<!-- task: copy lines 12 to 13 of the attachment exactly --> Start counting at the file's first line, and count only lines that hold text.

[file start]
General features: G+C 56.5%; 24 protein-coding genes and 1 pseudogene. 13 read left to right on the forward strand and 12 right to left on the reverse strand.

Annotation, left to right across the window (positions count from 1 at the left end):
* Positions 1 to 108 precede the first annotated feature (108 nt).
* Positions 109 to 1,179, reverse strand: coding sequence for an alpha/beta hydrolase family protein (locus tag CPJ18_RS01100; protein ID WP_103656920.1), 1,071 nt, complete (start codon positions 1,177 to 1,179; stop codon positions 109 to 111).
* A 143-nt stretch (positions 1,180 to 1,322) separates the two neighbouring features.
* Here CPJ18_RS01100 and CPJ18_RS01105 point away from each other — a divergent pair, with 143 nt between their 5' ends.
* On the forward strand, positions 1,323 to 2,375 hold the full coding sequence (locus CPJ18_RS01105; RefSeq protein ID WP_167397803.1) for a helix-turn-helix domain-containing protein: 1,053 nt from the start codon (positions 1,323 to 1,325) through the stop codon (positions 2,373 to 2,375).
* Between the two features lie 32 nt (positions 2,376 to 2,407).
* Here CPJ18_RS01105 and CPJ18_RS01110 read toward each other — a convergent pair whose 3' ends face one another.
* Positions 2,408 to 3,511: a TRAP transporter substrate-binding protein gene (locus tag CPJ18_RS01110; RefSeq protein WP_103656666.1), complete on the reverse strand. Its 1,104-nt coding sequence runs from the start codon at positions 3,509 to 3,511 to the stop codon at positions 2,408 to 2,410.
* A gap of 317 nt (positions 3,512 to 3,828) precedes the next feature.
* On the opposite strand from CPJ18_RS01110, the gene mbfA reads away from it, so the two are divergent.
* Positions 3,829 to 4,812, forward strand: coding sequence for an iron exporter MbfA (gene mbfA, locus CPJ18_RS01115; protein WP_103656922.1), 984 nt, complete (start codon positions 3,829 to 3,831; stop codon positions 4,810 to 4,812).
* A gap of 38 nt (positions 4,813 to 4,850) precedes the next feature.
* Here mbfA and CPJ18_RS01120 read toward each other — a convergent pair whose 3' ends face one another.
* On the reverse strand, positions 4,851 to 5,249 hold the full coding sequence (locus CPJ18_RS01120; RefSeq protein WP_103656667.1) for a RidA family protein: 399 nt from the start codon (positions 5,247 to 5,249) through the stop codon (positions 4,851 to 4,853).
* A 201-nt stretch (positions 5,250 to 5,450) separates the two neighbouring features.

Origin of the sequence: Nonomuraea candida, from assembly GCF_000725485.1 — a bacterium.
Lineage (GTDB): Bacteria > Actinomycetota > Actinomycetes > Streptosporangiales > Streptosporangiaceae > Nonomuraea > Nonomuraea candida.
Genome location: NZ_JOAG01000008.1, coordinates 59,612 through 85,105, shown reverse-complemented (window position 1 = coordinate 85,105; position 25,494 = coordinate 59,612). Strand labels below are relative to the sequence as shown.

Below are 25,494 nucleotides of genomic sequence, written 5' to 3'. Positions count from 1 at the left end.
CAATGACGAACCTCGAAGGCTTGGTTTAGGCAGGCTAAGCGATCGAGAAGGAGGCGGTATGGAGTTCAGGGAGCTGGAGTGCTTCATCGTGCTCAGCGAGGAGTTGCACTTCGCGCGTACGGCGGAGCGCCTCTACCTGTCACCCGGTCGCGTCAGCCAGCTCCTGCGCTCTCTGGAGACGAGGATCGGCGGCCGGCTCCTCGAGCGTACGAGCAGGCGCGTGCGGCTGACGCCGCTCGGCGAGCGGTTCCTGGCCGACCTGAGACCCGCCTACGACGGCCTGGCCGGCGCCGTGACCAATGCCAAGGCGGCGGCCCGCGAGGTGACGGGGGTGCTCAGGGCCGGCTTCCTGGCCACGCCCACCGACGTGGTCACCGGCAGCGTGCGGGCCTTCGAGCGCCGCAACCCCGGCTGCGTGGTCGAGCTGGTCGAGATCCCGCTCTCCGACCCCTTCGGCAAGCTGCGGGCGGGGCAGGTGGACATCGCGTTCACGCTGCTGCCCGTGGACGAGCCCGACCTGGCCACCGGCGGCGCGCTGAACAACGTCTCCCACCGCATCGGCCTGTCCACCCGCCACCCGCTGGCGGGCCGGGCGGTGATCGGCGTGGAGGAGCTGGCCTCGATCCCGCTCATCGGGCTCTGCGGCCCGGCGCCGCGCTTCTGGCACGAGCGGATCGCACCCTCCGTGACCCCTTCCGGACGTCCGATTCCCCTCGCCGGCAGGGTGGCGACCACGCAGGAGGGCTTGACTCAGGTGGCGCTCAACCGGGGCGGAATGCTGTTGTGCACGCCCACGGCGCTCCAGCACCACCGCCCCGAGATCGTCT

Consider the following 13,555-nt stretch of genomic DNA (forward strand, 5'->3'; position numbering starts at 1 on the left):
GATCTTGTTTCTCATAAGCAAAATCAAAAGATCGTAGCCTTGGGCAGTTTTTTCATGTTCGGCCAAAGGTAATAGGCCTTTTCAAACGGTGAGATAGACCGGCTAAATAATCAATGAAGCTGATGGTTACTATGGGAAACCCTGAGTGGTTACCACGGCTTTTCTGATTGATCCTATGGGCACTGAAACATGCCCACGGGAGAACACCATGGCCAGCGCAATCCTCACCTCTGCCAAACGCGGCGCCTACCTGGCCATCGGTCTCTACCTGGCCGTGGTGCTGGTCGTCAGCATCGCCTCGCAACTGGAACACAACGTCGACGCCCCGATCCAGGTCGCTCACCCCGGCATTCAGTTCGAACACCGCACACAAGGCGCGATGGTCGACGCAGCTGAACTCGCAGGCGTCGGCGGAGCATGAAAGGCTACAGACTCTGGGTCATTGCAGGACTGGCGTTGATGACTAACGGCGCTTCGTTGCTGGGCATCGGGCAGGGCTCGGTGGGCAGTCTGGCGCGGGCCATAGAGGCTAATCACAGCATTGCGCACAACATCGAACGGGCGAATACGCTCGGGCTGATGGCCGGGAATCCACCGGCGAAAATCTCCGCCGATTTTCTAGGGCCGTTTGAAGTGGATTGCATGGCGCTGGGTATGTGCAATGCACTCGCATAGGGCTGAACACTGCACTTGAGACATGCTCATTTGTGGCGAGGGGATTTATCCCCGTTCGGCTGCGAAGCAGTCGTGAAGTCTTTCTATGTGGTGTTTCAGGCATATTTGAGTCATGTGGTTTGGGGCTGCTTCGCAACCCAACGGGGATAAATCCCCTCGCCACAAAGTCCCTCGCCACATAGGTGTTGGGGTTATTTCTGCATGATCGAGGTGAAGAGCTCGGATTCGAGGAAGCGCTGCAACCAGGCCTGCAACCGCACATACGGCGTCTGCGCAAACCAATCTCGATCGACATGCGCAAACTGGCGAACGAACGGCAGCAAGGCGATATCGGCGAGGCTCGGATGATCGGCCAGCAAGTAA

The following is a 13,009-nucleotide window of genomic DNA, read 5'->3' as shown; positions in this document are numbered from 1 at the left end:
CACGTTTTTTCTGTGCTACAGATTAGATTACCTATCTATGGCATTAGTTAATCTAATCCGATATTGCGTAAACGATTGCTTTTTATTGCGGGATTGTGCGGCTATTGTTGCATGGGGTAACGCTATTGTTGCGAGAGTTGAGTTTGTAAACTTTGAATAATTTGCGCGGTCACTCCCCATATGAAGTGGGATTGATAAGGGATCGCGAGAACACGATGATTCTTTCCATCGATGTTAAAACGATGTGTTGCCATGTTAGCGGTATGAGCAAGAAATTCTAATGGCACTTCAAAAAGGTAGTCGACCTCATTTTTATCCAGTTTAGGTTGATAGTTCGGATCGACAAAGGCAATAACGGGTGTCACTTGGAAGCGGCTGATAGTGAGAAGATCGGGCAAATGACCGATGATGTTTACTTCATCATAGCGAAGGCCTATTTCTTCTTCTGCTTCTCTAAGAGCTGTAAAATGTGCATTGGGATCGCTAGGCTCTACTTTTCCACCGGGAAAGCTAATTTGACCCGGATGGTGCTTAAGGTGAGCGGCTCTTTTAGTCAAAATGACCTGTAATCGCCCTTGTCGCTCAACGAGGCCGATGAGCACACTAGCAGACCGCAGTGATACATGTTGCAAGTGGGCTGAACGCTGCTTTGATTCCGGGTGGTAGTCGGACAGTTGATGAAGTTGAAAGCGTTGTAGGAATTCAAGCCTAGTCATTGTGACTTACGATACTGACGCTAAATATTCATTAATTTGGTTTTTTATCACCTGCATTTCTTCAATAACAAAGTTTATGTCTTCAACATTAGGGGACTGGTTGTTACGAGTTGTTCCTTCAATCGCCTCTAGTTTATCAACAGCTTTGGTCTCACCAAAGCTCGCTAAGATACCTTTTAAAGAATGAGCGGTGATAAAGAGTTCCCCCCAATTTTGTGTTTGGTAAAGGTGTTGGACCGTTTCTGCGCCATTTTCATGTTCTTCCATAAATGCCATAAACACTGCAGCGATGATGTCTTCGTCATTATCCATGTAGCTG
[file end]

* On the opposite strand from CPJ18_RS01110, the gene mbfA reads away from it, so the two are divergent.
* Positions 3,829 to 4,812, forward strand: coding sequence for an iron exporter MbfA (gene mbfA, locus CPJ18_RS01115; protein WP_103656922.1), 984 nt, complete (start codon positions 3,829 to 3,831; stop codon positions 4,810 to 4,812).